By Robert Liddiard
Замки одинадцатого и двенадцатого веков остаются одними из самых видимых символов англо-нормандского мира. Данный сборник впервые объединяет некоторые из наиболее значимых статей в исследованиях замков, при участии специалистов в области истории, археологии и исторических сооружений. Замки остаются спорной темой для научных дебатов, и здесь равный вес придается основополагающим статьям, которые определили изучение предмета, одновременно подчеркивая новые подходы к крепостям англо-нормандской аристократии. Исследования в данной книге следуют в диапазоне от обсуждений жилой и военной роли замка в архитектурной символике до королевского отношения к фортификации баронов. В результате исследование, которое предлагает углубленный анализ строительства замков в одиннадцатом и двенадцатом веках, также затрагивает место англо-нормандских замков в их более широком социальном, архитектурно-политическом контексте.
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Additional info for Anglo-Norman Castles
So How Did He Get There? 31 Ellesmere 1129 The epitaph of Richard the Third King of England carved in bronze next to a monument to the same in [the church of] the friars minor in Leicester. Here I, whom Earth has shut under variegated marble, was called Richard the Third by an unjust voice; I was the defender of my fatherland, a paternal uncle on behalf of his nephews; I faithfully held the broken British kingdoms. For sixty days minus two, and two summers, I bore sceptres that were not mine. Bravely in battle, deservedly deserted by the English, King Henry the Seventh, to you I submitted And you, a pious man, thus honoured my bones at your own expense And you made a non‐king to be revered with the honour of a king.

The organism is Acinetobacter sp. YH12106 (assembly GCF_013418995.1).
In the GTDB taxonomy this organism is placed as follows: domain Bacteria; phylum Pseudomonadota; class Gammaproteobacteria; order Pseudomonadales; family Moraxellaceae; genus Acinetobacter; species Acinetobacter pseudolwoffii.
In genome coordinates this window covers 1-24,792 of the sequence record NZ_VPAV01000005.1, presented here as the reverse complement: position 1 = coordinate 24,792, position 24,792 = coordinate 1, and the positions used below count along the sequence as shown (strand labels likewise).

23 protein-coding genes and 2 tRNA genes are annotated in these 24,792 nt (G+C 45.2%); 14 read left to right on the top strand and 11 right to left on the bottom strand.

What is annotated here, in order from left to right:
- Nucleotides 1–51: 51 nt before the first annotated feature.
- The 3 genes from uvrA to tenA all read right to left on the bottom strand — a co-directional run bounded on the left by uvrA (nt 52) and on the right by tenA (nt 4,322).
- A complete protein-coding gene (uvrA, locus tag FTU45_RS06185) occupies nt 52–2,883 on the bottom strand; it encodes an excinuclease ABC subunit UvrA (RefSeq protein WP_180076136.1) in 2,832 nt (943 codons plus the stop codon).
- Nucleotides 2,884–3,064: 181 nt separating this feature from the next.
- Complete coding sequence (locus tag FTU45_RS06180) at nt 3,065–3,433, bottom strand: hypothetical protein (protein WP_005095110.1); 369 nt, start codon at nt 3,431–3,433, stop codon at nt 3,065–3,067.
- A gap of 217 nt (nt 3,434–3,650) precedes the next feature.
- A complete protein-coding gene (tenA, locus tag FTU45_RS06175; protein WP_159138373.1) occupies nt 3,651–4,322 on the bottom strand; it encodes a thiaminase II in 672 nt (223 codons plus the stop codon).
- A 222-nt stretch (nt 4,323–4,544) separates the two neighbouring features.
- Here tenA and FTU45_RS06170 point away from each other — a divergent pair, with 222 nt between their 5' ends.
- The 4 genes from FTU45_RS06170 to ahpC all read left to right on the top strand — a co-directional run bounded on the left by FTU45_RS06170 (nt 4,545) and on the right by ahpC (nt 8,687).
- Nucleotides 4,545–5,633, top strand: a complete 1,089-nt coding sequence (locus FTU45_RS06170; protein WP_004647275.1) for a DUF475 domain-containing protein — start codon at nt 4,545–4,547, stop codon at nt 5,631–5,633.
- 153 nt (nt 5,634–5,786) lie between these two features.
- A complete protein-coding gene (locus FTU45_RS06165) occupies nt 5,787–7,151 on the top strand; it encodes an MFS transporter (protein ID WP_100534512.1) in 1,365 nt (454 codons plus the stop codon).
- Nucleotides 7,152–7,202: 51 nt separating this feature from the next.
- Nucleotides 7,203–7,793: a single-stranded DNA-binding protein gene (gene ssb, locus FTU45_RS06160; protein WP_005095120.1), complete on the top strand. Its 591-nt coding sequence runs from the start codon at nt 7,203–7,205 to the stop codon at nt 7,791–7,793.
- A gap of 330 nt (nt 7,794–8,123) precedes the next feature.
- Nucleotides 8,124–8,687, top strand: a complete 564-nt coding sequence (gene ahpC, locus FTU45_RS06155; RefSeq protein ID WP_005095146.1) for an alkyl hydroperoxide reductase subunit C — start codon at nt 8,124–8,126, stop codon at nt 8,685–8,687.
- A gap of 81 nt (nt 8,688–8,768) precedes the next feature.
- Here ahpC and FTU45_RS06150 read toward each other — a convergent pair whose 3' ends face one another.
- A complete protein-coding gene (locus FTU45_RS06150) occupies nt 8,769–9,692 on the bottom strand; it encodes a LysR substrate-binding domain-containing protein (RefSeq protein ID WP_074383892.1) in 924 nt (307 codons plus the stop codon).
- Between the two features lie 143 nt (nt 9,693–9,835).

Numerous food remains tell us about the diet of the medieval and early post‐medieval inhabitants. The bulk of their diet, as is common in pre‐modern times, consisted of cereals, including wheat, rye and barley. There is evidence from animal bones for the consumption of beef, lamb, pork, goose and even some rabbit and duck. Among the fish consumed were eel, trout, herring, cod, halibut and one example of a small shark or ray. Plant remains document that people were eating figs, grapes, blackberries, plums, apples, peas, beans and leeks.
As mentioned in Chapter 2, eighteenth‐century modifications to houses then facing St Martin’s church unearthed numerous bones in the area between the Greyfriars church and what is now Peacock Lane. This was perhaps the location of the friary’s cemetery. In 1349 Gilbert and Ellen Lavener sought permission from the Crown to donate a plot of land to the friary ‘for the enlargement of their house’. Otherwise, few large‐scale donors are known by name, although numerous surviving wills indicate that many people left money to all three of Leicester’s friaries.